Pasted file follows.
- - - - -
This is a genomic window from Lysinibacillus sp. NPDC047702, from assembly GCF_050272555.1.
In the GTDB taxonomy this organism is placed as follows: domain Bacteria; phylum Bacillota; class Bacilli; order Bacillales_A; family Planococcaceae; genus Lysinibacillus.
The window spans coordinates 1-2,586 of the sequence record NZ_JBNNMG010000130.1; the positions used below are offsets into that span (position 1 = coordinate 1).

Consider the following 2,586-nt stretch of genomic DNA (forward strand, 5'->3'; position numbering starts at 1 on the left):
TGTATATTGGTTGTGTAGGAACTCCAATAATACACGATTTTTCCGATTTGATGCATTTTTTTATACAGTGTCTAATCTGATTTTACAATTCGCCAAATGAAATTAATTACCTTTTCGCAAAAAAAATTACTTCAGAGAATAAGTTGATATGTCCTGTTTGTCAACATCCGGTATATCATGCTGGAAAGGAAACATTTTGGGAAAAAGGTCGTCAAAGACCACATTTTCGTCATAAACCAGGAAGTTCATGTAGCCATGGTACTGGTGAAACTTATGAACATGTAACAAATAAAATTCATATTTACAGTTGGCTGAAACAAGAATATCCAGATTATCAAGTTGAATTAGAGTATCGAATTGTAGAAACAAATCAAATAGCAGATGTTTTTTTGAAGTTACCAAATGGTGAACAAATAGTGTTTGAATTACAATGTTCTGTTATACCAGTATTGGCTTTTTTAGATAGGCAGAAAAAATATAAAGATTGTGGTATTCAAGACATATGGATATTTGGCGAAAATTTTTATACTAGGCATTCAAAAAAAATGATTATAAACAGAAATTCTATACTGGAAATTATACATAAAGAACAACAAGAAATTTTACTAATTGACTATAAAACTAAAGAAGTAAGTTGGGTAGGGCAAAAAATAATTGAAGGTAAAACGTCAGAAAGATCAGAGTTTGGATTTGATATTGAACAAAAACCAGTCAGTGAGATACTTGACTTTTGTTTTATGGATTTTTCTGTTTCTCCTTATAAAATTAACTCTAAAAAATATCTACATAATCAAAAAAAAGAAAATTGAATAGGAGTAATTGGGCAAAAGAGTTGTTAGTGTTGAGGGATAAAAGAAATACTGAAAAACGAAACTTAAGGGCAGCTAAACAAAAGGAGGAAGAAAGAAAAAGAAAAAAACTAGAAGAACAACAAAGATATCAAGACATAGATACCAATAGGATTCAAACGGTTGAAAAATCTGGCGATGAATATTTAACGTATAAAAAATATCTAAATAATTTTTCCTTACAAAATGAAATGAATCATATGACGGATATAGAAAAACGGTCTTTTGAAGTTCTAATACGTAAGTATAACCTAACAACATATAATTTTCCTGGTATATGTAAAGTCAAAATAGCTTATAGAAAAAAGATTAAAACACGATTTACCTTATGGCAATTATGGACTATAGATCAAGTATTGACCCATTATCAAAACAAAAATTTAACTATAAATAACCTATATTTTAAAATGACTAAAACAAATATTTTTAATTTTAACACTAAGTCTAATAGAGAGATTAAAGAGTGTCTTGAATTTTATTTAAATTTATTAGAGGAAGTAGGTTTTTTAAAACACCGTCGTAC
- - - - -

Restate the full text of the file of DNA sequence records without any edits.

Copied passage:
This is a genomic window from Lysinibacillus sp. NPDC047702, from assembly GCF_050272555.1.
In the GTDB taxonomy this organism is placed as follows: domain Bacteria; phylum Bacillota; class Bacilli; order Bacillales_A; family Planococcaceae; genus Lysinibacillus.
The window spans coordinates 1-2,586 of the sequence record NZ_JBNNMG010000130.1; the positions used below are offsets into that span (position 1 = coordinate 1).

Consider the following 2,586-nt stretch of genomic DNA (forward strand, 5'->3'; position numbering starts at 1 on the left):
TGTATATTGGTTGTGTAGGAACTCCAATAATACACGATTTTTCCGATTTGATGCATTTTTTTATACAGTGTCTAATCTGATTTTACAATTCGCCAAATGAAATTAATTACCTTTTCGCAAAAAAAATTACTTCAGAGAATAAGTTGATATGTCCTGTTTGTCAACATCCGGTATATCATGCTGGAAAGGAAACATTTTGGGAAAAAGGTCGTCAAAGACCACATTTTCGTCATAAACCAGGAAGTTCATGTAGCCATGGTACTGGTGAAACTTATGAACATGTAACAAATAAAATTCATATTTACAGTTGGCTGAAACAAGAATATCCAGATTATCAAGTTGAATTAGAGTATCGAATTGTAGAAACAAATCAAATAGCAGATGTTTTTTTGAAGTTACCAAATGGTGAACAAATAGTGTTTGAATTACAATGTTCTGTTATACCAGTATTGGCTTTTTTAGATAGGCAGAAAAAATATAAAGATTGTGGTATTCAAGACATATGGATATTTGGCGAAAATTTTTATACTAGGCATTCAAAAAAAATGATTATAAACAGAAATTCTATACTGGAAATTATACATAAAGAACAACAAGAAATTTTACTAATTGACTATAAAACTAAAGAAGTAAGTTGGGTAGGGCAAAAAATAATTGAAGGTAAAACGTCAGAAAGATCAGAGTTTGGATTTGATATTGAACAAAAACCAGTCAGTGAGATACTTGACTTTTGTTTTATGGATTTTTCTGTTTCTCCTTATAAAATTAACTCTAAAAAATATCTACATAATCAAAAAAAAGAAAATTGAATAGGAGTAATTGGGCAAAAGAGTTGTTAGTGTTGAGGGATAAAAGAAATACTGAAAAACGAAACTTAAGGGCAGCTAAACAAAAGGAGGAAGAAAGAAAAAGAAAAAAACTAGAAGAACAACAAAGATATCAAGACATAGATACCAATAGGATTCAAACGGTTGAAAAATCTGGCGATGAATATTTAACGTATAAAAAATATCTAAATAATTTTTCCTTACAAAATGAAATGAATCATATGACGGATATAGAAAAACGGTCTTTTGAAGTTCTAATACGTAAGTATAACCTAACAACATATAATTTTCCTGGTATATGTAAAGTCAAAATAGCTTATAGAAAAAAGATTAAAACACGATTTACCTTATGGCAATTATGGACTATAGATCAAGTATTGACCCATTATCAAAACAAAAATTTAACTATAAATAACCTATATTTTAAAATGACTAAAACAAATATTTTTAATTTTAACACTAAGTCTAATAGAGAGATTAAAGAGTGTCTTGAATTTTATTTAAATTTATTAGAGGAAGTAGGTTTTTTAAAACACCGTCGTAC